Senator Marco Rubio is “increasingly optimistic” that he’ll win the 2016 presidential election, but he understands that he’ll have to overcome the conservative frustration with his work on the “Gang of Eight” immigration bill to do so.
“You don’t have a right to illegally immigrate here,” the Florida Republican said during a discussion with NR’s Jim Geraghty at the National Review Institute’s Ideas Summit in Washington, D.C. this morning. Rubio made the statement while discussing changes that he would make to the Gang of Eight bill if he were to take on immigration as president.
“And one of the problems I have with the groups out there that are advocating for immigration reform, some of them, is they approach this debate with the argument that they have a right to be here,” he said. “It’s not a right . . . there is no right to illegally immigrate anywhere in the world.”
Rubio said that President Obama’s executive orders on immigration created a magnet for illegal immigration and exacerbated the border crisis, making it necessary to secure the border and take other steps to prevent illegal immigration. With that accomplished, he supports requiring illegal immigrants who have been in the country for at least 10 years to pay a fine, go through a background check, and learn English.
“And in exchange for all of that, what you would get is the equivalent of a non-immigrant, non-permanent work visa to be in the U.S. and you would have to be in that status for a significant period of time,” Rubio said. “And at some point, if you choose, you could apply for permanent residency, but you’d have to do it through that modernized legal immigration system and you’d have to do it just like everybody else, not a special process or anything of that nature.”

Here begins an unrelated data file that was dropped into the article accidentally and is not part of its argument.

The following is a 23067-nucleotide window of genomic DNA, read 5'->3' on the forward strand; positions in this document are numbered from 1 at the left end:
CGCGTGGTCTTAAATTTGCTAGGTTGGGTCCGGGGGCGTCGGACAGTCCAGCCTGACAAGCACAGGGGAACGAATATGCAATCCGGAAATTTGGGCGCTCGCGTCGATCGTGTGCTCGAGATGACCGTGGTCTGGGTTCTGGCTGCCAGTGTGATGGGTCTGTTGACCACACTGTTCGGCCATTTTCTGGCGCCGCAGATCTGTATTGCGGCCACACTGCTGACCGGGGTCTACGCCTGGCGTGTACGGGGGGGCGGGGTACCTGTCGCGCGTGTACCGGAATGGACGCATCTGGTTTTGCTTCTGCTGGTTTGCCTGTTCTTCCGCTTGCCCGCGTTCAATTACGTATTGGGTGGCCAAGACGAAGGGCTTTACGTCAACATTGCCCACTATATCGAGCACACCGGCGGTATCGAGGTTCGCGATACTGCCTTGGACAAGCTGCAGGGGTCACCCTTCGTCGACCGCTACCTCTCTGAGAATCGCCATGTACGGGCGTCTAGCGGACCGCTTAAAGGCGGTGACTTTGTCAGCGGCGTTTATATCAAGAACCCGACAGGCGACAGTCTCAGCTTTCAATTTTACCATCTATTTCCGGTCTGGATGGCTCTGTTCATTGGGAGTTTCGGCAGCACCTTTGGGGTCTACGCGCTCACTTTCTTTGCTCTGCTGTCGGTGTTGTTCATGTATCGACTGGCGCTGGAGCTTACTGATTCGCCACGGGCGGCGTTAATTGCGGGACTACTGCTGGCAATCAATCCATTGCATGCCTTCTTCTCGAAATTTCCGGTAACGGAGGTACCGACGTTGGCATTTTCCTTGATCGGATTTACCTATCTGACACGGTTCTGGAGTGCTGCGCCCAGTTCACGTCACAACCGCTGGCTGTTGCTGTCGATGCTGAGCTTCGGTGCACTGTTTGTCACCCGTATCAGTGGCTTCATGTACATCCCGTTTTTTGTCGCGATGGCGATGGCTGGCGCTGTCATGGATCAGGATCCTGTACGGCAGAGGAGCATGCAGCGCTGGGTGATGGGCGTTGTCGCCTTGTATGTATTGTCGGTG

The would-be immigration reformer added that most people who went through such a process pursuant to Ronald Reagan’s 1986 immigration overhaul did not go on to become citizens.
#related#Rubio didn’t devote the whole conversation to immigration. After discussing the tax plan that he has written with Senator Mike Lee (R., Utah), and Social Security and Medicare reforms that he feels need to be passed, he also pointed to another crisis in the making.
“In 2016, our disability insurance program goes bankrupt; basically, it will only be able to pay out about 85 percent of what people are entitled to under the law,” he said. “That is a new entitlement crisis that has not been talked about enough, that our disability insurance is also on the verge of a cataclysmic problem, and that’s literally a year and a half away.”
— Joel Gehrke is a political reporter for National Review.